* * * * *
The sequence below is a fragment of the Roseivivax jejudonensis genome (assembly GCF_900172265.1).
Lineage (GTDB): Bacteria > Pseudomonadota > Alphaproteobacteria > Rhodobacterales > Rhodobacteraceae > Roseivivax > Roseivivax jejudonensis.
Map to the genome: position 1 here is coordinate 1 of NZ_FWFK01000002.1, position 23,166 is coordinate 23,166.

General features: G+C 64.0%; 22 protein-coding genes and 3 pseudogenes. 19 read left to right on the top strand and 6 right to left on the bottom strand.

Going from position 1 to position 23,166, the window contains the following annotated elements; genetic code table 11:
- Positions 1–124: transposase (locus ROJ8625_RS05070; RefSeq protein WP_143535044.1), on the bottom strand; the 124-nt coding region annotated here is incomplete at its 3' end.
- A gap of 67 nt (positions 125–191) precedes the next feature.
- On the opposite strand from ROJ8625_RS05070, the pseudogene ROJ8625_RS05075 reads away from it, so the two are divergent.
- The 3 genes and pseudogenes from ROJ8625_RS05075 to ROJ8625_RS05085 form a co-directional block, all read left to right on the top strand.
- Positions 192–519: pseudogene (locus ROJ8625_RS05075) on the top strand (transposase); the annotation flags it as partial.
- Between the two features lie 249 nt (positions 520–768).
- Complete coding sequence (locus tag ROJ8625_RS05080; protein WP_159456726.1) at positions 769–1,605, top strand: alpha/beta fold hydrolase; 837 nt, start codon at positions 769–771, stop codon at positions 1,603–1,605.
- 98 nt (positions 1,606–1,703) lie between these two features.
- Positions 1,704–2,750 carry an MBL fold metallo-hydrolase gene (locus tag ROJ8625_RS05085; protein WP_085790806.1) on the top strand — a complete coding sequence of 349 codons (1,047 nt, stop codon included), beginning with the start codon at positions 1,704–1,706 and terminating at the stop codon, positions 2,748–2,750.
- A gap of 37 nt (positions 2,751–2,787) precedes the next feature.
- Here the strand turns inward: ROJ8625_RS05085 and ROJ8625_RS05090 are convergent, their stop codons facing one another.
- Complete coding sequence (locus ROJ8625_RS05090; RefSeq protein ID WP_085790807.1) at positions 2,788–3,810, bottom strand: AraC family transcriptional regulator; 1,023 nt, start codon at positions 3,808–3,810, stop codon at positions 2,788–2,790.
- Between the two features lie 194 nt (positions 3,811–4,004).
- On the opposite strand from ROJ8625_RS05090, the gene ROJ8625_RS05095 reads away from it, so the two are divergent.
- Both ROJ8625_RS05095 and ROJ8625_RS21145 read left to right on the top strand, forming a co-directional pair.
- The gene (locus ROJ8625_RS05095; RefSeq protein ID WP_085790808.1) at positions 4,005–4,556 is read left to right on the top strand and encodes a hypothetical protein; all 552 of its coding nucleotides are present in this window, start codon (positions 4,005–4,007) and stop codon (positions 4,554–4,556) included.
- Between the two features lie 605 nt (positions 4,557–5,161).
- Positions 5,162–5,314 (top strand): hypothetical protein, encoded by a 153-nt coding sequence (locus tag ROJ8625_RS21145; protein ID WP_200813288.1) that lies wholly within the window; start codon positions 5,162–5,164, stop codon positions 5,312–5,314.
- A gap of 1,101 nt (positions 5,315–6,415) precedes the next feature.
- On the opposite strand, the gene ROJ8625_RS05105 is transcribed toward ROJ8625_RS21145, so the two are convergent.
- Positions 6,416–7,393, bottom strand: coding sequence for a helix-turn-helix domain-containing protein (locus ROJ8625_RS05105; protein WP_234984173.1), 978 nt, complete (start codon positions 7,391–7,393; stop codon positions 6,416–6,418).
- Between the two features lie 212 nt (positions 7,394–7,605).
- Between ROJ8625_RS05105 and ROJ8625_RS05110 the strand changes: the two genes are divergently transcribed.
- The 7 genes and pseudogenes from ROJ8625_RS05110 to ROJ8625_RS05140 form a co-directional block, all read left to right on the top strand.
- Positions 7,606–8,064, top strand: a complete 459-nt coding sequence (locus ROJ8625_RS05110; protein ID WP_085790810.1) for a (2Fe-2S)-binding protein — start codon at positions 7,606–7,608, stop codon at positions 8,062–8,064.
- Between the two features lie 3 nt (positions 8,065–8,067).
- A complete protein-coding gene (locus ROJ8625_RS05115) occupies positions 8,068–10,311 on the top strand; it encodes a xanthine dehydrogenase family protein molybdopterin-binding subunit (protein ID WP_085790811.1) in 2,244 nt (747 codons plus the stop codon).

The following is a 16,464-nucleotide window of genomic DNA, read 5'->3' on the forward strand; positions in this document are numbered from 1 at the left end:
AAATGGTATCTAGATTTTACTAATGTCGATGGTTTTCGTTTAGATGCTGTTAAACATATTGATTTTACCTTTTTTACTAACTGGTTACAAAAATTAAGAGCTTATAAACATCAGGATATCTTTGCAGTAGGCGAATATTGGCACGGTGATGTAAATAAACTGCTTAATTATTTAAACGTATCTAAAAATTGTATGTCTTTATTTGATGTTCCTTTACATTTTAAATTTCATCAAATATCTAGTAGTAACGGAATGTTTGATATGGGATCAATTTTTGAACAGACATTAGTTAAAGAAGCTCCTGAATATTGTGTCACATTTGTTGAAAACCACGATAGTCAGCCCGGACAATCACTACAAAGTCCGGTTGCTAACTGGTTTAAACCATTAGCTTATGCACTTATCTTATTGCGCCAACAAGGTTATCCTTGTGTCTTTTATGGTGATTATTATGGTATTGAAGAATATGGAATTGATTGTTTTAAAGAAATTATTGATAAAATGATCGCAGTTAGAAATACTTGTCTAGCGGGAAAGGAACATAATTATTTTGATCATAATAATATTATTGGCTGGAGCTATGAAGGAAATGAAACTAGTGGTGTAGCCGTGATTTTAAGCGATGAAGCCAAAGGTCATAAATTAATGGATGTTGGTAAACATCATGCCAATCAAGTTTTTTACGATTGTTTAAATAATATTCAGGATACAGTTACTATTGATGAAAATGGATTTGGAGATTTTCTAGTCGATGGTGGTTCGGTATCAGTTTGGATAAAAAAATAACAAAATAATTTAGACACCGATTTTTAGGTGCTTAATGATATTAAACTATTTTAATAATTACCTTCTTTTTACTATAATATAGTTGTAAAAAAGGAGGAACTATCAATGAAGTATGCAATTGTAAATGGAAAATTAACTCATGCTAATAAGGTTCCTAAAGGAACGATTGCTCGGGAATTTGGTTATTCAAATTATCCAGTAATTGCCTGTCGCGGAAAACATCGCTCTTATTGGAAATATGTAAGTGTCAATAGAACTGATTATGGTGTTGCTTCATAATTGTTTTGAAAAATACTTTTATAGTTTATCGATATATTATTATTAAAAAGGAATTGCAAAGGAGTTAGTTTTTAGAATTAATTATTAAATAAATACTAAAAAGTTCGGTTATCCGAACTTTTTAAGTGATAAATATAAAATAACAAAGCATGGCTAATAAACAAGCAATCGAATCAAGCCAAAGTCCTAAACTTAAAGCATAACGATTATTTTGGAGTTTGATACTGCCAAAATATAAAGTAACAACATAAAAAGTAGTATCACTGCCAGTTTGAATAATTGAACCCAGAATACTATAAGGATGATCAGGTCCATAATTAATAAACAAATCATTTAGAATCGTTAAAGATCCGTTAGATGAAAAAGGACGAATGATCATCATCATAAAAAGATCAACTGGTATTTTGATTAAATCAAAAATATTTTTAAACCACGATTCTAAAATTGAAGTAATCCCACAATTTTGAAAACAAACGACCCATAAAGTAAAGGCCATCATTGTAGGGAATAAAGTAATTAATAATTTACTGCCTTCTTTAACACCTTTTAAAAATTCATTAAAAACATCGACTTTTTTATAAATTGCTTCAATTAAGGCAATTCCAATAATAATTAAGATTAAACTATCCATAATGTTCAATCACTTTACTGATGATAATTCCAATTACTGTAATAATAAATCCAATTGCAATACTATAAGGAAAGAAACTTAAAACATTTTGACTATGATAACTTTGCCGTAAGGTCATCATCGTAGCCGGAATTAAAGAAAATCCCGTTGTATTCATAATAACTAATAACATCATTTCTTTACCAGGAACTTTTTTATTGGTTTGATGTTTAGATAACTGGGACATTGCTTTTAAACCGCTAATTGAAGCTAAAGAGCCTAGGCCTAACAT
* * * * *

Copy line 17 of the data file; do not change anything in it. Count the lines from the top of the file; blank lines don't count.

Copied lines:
- Complete coding sequence (locus ROJ8625_RS05090; RefSeq protein ID WP_085790807.1) at positions 2,788–3,810, bottom strand: AraC family transcriptional regulator; 1,023 nt, start codon at positions 3,808–3,810, stop codon at positions 2,788–2,790.